2 arrests in attack on famed San Francisco private eye
SAN FRANCISCO, C.A., (AP) — Two men have been arrested in connection with an attempted robbery that left famed San Francisco private investigator Jack Palladino on life support, police said Sunday.
Palladino himself may have inadvertently helped detectives make the arrests after photographs were recovered from a camera the suspects unsuccessfully tried to steal, the San Francisco Chronicle reported.
Palladino, who worked on high-profile cases ranging from the Jonestown mass suicides to celebrity and political scandals, suffered a head injury in the violent attack Jan. 28.
Lawrence Thomas, 24, of Pittsburg, and Tyjone Flournoy, 23, of San Francisco were jailed Sunday, police said. It wasn’t immediately known if they have attorneys.
Palladino, 76, remained unconscious but received news of the arrests from his wife and fellow private detective Sandra Sutherland on Saturday night.
“I said, ‘Guess what Jack, they got the bastards, and it was all your doing,’” Sutherland told the Chronicle on Sunday.
Palladino had just stepped outside his San Francisco home to try out his new camera when a car pulled up and a man jumped out to grab it from him, police and the detective’s stepson Nick Chapman told the newspaper.
As the suspect grabbed the camera, Palladino fell and hit his head on the pavement. Palladino was not expected to survive after undergoing surgery to stop the massive bleeding, the Chronicle said.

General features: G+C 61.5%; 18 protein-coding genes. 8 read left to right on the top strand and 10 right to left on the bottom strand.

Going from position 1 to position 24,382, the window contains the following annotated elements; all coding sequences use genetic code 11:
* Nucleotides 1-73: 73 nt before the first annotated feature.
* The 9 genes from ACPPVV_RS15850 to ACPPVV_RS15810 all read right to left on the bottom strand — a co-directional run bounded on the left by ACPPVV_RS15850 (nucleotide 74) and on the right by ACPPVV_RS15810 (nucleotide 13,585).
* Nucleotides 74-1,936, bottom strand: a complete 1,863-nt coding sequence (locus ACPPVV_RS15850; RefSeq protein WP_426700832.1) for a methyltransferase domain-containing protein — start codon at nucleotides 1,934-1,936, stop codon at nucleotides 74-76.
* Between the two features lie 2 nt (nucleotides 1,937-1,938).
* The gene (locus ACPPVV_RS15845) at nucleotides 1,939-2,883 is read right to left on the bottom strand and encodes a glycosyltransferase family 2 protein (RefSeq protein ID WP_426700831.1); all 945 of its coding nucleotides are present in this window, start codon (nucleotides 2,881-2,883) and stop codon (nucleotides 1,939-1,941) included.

Palladino was wrapping up one final case before joining his wife in retirement. Since the 1980s, the two conducted investigations out of their Victorian home in the city’s Haight-Ashbury neighborhood, on behalf of the famous and powerful as well as the underdogs.
Their clients included Bill Clinton, whose 1992 presidential campaign hired Palladino to quell rumors of his extramarital affairs, and Courtney Love, who hired Palladino to talk to journalists investigating whether she played a role in the 1994 death of her husband, rock star Kurt Cobain.
In the 1990s, he ran a counter-investigation to the tobacco industry’s campaign to smear whistleblower Jeffrey Wigand.
Palladino’s career began even before he graduated from University of California, Berkeley’s law school when the family of Patty Hearst hired him to assist in investigating her 1974 kidnapping by the Symbionese Liberation Party.